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What Is Isometric Exercise?

So, what is isometric exercise exactly? Find the answer to this question and more here in our latest blog post. Read now!

Published: 8/9/21

What Is Isometric Exercise Training?

When you consider the perfect fitness regimen, what are the exercises that come to mind?

Do you envision a classic pullup? A heavy deadlift? Running endlessly on a treadmill? 

How about standing still? 

Isometric exercises require no movement at all, and in today’s article, we’ll explore how isometric exercises can do wonders to improve your strength, endurance, and overall health. 

Don’t believe us? Read on to learn more. 


There are lots of terms we can use to describe physical movements in fitness. 

There are aerobic and anaerobic exercises, which, by definition, relate to the amount of air you have to breathe to perform movements in each type of exercise. There are categories to describe types of strength training—you have bodyweight training, circuit training, HIIT, and beyond. There are exercises that are all about functionality and others that come down to strength and strength alone. The list goes on and on.

Keep in mind that, as we discuss one type of exercise, the terms can overlap. But let’s get back to why we’re here: isometric training. 

The term “isometric” derives from the Greek words, isos, which means “equal, identical” and metron, which means “a measure.” Put together, you’ve got “of equal measure.” 

As it relates to fitness, when we’re talking about isometric exercises, we’re referring to holding positions in which muscle length and the angle of the joint in use do not change. The only change that can be made in an isometric workout is the amount of weight you use.  


Next comes the important question: what are isometric exercises for? 

These exercises are a fantastic supplement (we’ll get back to that) for strength training regimens. 

When we perform a weighted movement—let’s say a back squat (a squat with a barbell on the shoulders)—we start in a standing position, bend our knees until we reach the desired form, and stand back up. 

While every second of the movement is important, our strength is tested and pushed the most in that very low-to-the-ground position where our knees are bent to 90-degrees and we have to resist the weight of the bar to stand back up. This moment of extreme challenge, where you feel weakest, is called a sticking point. It happens when the external weight has a greater mechanical advantage than the body. 

In order to get stronger at that moment of truth in the bottom of the squat and overcome the mechanical advantage of the weight, we can incorporate isometric holds into our fitness routine. In the case of a squat, it may look something like holding that bottom-of-the-squat position to fail or pushing against an immovable weight in that position, like a barbell against pins on a rack. Overcoming the mechanical advantage of the weight is where isometric exercises are most useful. 


There are three types of isometric exercises: presses, pulls, and holds. While pulls and holds definitely add to your strength, pressing exercises are what support explosive movements. It’s basically supporting the preloading of a muscle so your body is prepared to spring out of it.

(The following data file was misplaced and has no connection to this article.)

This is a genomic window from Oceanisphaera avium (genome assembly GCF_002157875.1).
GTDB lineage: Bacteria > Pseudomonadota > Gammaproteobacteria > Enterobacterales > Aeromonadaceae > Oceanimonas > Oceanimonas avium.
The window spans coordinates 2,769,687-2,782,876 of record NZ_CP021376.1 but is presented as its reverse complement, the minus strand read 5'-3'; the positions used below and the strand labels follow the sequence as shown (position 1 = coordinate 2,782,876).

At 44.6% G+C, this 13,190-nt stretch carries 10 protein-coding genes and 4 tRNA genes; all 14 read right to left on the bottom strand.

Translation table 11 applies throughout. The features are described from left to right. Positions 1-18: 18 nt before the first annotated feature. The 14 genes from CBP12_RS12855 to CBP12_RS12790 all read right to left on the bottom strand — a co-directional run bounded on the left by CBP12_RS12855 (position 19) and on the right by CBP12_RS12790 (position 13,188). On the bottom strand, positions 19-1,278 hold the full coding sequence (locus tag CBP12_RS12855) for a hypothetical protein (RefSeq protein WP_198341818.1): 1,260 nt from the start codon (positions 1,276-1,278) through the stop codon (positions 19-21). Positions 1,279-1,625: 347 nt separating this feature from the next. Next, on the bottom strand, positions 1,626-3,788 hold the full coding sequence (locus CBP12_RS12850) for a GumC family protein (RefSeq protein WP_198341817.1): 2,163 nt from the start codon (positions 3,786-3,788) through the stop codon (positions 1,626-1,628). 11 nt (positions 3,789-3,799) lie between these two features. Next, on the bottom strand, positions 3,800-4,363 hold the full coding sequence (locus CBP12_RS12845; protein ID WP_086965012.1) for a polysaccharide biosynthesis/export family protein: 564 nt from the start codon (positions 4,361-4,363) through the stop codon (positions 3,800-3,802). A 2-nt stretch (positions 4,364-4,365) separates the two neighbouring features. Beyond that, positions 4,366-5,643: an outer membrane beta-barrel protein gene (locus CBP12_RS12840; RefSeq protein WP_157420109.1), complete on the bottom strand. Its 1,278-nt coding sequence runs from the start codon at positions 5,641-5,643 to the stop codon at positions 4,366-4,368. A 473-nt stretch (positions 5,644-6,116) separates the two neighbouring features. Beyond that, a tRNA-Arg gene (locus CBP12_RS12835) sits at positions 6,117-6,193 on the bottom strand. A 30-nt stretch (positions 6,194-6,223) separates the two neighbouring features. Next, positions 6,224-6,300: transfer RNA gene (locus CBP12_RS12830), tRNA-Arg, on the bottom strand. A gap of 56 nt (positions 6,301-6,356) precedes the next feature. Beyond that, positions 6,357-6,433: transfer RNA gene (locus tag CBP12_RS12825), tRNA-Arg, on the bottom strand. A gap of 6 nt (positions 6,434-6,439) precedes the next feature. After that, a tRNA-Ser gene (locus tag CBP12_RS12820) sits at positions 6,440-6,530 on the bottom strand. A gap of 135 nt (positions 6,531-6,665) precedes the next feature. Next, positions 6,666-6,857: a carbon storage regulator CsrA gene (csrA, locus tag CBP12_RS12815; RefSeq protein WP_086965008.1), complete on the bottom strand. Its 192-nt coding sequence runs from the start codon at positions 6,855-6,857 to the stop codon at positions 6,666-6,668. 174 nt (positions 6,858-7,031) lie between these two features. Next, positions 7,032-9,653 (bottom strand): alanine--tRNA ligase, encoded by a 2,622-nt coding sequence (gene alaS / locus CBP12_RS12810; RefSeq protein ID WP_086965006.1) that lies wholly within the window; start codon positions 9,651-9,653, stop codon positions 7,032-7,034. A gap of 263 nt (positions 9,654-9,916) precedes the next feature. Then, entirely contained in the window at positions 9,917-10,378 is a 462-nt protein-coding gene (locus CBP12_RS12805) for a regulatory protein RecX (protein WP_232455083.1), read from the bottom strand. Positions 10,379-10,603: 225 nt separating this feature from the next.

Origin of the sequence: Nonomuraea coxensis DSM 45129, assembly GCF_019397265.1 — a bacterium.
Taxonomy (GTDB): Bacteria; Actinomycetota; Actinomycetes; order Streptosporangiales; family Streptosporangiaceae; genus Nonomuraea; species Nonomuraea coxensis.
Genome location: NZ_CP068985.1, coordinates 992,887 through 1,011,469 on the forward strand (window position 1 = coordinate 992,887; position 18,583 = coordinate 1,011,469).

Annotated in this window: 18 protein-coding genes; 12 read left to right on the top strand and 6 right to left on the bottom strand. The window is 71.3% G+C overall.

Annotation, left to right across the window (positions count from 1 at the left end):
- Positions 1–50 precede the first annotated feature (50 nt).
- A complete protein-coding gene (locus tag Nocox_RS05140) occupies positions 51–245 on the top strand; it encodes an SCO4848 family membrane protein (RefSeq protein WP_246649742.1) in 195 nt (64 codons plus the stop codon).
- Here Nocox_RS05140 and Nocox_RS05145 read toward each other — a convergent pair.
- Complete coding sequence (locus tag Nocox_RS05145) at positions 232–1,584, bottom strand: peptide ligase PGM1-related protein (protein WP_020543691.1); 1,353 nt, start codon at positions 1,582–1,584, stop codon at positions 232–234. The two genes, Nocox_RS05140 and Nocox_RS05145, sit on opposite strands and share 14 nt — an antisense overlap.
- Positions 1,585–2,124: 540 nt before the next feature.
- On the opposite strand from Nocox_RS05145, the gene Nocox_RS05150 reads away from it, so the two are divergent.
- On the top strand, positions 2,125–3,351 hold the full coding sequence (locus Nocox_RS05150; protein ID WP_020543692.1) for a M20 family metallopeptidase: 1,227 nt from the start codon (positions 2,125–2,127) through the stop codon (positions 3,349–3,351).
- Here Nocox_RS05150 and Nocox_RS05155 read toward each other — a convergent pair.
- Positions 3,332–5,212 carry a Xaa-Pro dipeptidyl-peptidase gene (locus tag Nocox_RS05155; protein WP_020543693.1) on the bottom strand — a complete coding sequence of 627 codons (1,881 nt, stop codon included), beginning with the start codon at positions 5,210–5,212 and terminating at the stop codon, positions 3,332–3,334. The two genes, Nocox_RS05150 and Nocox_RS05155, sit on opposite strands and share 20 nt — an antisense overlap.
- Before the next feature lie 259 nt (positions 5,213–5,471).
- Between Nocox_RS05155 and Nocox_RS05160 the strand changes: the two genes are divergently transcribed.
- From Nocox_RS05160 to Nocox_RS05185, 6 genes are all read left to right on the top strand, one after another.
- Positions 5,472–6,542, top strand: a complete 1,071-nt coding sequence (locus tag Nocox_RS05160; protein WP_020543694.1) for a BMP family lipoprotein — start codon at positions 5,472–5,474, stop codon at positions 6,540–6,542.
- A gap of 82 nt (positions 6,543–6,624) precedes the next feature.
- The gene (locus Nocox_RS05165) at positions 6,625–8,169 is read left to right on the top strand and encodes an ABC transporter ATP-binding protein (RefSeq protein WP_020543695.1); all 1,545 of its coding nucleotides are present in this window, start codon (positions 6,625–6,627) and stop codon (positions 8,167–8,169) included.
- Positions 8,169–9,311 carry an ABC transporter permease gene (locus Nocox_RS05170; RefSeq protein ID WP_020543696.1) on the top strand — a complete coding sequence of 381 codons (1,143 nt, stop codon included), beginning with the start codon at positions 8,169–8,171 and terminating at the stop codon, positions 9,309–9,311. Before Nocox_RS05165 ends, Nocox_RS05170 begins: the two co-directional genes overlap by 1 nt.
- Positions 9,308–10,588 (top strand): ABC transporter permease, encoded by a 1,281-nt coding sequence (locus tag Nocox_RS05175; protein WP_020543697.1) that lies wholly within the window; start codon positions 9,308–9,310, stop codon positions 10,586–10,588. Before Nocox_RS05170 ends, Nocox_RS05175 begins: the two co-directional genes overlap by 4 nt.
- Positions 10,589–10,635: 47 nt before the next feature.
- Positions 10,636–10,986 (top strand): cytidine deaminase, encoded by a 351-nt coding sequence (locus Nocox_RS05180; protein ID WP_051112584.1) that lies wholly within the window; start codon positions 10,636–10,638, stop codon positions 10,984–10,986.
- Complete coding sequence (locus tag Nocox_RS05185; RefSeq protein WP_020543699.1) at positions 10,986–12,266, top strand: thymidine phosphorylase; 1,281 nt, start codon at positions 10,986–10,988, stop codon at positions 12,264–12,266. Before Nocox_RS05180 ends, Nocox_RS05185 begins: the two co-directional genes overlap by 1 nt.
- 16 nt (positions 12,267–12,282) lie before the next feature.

For example, a swimmer on the block waiting for the bell to sound is holding an isometric position that is loaded and ready to explode so they can dive as far as they can off the block. As far as everyday movements go, having a little explosive power can be helpful for everyday activities as small as standing up out of a chair. 

In order to get the benefits of isometric exercises, you don’t have to change your fitness regimen very much. Incorporating one or two isometric exercises to any workout routine is a small way to  make a big difference. 

Here are a few isometric movement holds to get you started:


There are many variations of the plank, but we’re going to focus on the classic high plank. This isometric position is a full-body exercise that is guaranteed to strengthen your core. 

To do a high plank, get into the top of a push-up position: hands on the floor directly under your shoulders, toes curled under your feet, and your back completely  flat as if a stick stretched from the back of your head to your heels. 

Squat hold 

We mentioned the squat hold to support a weighted squat, but let’s go over the form.

Stand with your feet hip-width apart and bend your knees until your thighs are parallel to the floor. Keep your knees over your feet, your chest up, and your spine neutral. Engage your core to stay upright and all of the muscles in your legs to maintain the position.

Pull-up hold

The pull-up hold is a fantastic strength training exercise if you can’t quite do a pull-up yet and you need to build the muscles to support it. 

All you have to do is find a pull-up bar, get into the top of a pull-up position (chin at the bar) with your fingers facing away from you, slightly wider than shoulder-width, and hold. 

No matter what you’re training for—whether it’s muscle strength or just overall health and fitness—incorporating isometric strength training exercises into your routine is a surefire way to improve. Visit us at one of over 30 locations for all of the tools and equipment you could possibly need!

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